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TAMPA — Megachurch Pastor Rodney Howard-Browne and the River at Tampa Bay Church had been warned.
The Hillsborough County Sheriff’s Office received an anonymous tip that the pastor planned to hold services Sunday in violation of county orders asking residents to stay home and limit gatherings to slow the coronavirus. Sheriff’s officials said they warned church lawyers on Friday and Sunday about the “dangerous environment they were creating for their members and the community.”
But Howard-Browne, the self-proclaimed “Holy Ghost bartender” and COVID-19 conspiracy theorist, ignored those warnings. He held two large services on Sunday, deputies said, and even bused people in to the church at 3738 River International Drive.
The church live-streamed the morning “Main Event” service on its Facebook page, showing congregants shoulder-to-shoulder while the church band played.
That’s why Howard-Browne was arrested Monday on misdemeanor charges of unlawful assembly and violating quarantine orders during a public health emergency, said Hillsborough Sheriff Chad Chronister.
“Because of the reckless disregard of public safety and after repeated requests and warnings, I worked with our state attorney, Andrew Warren, to obtain a warrant for unlawful assembly and violation of public health emergency rules, both of which are second degree misdemeanors,” Chronister said. “Our goal here is not to stop anyone from worshiping, but the safety and well-being of our community must always come first."
Chronister and Warren held a news conference Monday announcing the charges before the pastor was in custody. That day, the number of confirmed coronavirus cases across Florida surged past 5,700.
Warren then took to the lectern and quoted the Bible.
“I’d remind the good pastor of Mark 12:31, which said there’s no more important commandment than to love thy neighbor as thyself,” Warren said. “Loving your neighbors is protecting them, not jeopardizing their health by exposing them to this deadly virus.”
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Howard-Browne, 58, was arrested at his Hernando County home and booked into the county jail there at about 2:20 p.m., records show. He was freed about 40 minutes later after posting $500 bail. He will have to appear in Hillsborough County court to answer the charges but no date has been set yet.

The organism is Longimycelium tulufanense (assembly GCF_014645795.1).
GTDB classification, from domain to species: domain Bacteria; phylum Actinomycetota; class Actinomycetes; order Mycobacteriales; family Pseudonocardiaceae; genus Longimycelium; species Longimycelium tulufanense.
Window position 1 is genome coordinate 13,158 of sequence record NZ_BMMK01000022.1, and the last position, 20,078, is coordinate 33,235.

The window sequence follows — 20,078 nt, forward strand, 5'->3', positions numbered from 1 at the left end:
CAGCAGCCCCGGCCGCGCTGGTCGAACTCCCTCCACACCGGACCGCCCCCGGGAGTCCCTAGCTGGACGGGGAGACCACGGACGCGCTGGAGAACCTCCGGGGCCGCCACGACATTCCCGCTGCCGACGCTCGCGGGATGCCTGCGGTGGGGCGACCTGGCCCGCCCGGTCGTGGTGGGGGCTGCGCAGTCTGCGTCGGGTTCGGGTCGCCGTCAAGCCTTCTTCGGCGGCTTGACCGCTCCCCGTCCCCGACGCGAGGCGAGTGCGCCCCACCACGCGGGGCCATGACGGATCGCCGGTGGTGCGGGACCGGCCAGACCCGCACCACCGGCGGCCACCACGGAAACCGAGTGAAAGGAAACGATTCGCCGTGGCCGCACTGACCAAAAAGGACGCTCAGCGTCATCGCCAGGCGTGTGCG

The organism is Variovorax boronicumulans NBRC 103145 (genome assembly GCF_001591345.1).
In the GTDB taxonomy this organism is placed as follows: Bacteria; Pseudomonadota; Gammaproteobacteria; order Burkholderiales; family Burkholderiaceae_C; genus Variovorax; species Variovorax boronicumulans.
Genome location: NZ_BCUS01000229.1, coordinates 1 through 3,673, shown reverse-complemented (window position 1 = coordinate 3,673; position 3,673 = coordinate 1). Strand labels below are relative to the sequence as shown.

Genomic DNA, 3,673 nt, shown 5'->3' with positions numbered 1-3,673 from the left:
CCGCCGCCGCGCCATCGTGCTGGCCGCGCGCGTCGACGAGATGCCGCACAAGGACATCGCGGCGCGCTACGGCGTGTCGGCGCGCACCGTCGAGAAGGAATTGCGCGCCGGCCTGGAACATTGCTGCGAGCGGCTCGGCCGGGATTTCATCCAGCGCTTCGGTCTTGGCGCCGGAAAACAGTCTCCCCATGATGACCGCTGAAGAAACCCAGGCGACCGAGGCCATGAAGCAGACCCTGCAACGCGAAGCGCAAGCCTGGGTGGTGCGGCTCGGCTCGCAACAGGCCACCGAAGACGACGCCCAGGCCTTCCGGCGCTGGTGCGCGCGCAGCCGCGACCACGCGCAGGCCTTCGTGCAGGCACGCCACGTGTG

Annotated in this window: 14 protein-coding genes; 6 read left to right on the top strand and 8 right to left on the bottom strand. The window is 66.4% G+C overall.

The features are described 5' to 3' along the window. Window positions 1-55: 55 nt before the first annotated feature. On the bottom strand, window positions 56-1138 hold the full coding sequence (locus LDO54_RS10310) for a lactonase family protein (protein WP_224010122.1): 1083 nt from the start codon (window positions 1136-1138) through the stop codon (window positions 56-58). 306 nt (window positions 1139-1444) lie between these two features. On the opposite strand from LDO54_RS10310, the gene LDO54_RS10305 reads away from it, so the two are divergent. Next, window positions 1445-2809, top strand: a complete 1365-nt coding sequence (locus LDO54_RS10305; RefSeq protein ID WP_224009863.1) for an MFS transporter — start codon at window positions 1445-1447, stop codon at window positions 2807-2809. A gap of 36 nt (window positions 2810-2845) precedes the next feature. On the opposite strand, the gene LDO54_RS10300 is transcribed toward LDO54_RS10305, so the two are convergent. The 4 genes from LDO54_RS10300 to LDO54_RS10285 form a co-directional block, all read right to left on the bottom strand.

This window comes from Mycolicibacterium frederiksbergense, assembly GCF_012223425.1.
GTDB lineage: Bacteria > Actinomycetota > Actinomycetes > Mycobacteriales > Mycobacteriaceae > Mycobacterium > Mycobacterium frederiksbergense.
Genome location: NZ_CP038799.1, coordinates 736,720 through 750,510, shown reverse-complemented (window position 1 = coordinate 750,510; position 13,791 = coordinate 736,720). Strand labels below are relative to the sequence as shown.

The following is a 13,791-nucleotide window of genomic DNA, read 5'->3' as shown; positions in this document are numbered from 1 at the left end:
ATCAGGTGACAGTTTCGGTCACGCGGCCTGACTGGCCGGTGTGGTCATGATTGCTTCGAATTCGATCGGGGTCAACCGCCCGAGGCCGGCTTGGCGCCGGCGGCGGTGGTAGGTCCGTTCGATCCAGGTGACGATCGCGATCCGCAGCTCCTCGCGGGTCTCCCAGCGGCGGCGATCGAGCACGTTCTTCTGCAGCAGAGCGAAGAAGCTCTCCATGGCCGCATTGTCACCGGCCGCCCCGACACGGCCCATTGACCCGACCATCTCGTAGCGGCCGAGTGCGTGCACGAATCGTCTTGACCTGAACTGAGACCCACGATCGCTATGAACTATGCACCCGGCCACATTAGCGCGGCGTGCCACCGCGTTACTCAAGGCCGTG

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Howard-Browne is originally from South Africa, where at age 5 he said he committed his life to Christ. Eventually he and his family settled in the bay area, buying a house in the gated New Tampa community of Cory Lake Isles. He quickly gained fame for high-energy productions and the “holy laughter” of his congregants, who danced wildly in the aisles.
In more recent years, he joined evangelical leaders who met with President Trump and laid hands on him during a 2017 Oval Office meeting. The pastor also promulgates many right-wing conspiracy theories.
Most recently, at a March 22 sermon, the pastor said the coronavirus pandemic was a “phantom plague” created by the Chinese but also somehow planned at a Bill and Melinda Gates Foundation event, according to Right Wing Watch.
Howard-Browne is being represented by another rightwing organization, Liberty Counsel, which the Southern Poverty Law Center says promotes discrimination against the LGBTQ community. In a statement issued after the arrest, Liberty Counsel said the church enforced the 6-foot rule, staff wore gloves and had spent $100,000 on a “hospital grade purification system.”
“Contrary to Sheriff Chronister’s allegation that Pastor Howard-Browne was ‘reckless,’ the actions of Hillsborough Country and the Hernando County Sheriff are discriminatory against religion and church gatherings,” said Liberty Counsel founder Mat Staver.
Right Wing Watch on March 27 posted a video of Howard-Browne explaining that $100,000 system: